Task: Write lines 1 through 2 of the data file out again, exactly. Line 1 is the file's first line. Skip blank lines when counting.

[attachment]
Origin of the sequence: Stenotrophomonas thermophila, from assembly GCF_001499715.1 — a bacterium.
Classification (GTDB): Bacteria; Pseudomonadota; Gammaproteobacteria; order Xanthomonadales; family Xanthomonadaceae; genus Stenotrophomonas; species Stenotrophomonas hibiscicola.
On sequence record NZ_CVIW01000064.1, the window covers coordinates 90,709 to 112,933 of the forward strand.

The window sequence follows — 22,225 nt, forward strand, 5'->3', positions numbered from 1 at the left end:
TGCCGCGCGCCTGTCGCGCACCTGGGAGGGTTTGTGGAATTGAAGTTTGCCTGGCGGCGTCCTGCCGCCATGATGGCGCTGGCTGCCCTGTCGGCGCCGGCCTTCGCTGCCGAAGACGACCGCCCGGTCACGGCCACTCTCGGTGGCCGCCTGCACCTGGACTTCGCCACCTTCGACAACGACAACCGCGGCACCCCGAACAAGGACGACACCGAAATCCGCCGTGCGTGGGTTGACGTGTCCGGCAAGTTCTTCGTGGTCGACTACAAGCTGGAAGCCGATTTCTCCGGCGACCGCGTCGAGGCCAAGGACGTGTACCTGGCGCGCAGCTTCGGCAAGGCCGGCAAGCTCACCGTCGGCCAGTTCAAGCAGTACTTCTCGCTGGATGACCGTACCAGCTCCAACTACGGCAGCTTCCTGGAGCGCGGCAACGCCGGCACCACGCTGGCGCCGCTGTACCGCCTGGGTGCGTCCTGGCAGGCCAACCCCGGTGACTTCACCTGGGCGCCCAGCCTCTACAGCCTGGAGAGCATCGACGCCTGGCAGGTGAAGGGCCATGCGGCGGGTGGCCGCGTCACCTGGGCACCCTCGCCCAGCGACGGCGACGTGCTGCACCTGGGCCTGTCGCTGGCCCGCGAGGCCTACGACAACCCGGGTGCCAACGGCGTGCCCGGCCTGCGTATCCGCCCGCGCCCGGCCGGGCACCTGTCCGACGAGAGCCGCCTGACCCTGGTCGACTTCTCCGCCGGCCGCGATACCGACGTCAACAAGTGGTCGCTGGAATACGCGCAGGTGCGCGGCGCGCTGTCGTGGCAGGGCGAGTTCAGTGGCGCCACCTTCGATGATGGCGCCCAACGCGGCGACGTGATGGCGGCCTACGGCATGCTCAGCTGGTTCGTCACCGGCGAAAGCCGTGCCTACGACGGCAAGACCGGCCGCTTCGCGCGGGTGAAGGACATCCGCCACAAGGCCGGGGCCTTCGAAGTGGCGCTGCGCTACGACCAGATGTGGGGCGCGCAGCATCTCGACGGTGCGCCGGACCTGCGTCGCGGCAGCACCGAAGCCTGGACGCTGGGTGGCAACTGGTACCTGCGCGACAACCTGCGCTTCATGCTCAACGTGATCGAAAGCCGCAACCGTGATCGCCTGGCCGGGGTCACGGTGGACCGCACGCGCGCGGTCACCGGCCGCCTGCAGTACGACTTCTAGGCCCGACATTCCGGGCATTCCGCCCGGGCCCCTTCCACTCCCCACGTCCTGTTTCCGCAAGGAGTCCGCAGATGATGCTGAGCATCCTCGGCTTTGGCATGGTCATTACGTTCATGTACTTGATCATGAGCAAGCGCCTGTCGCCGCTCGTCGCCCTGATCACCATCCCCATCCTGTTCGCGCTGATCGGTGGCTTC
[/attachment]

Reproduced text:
Origin of the sequence: Stenotrophomonas thermophila, from assembly GCF_001499715.1 — a bacterium.
Classification (GTDB): Bacteria; Pseudomonadota; Gammaproteobacteria; order Xanthomonadales; family Xanthomonadaceae; genus Stenotrophomonas; species Stenotrophomonas hibiscicola.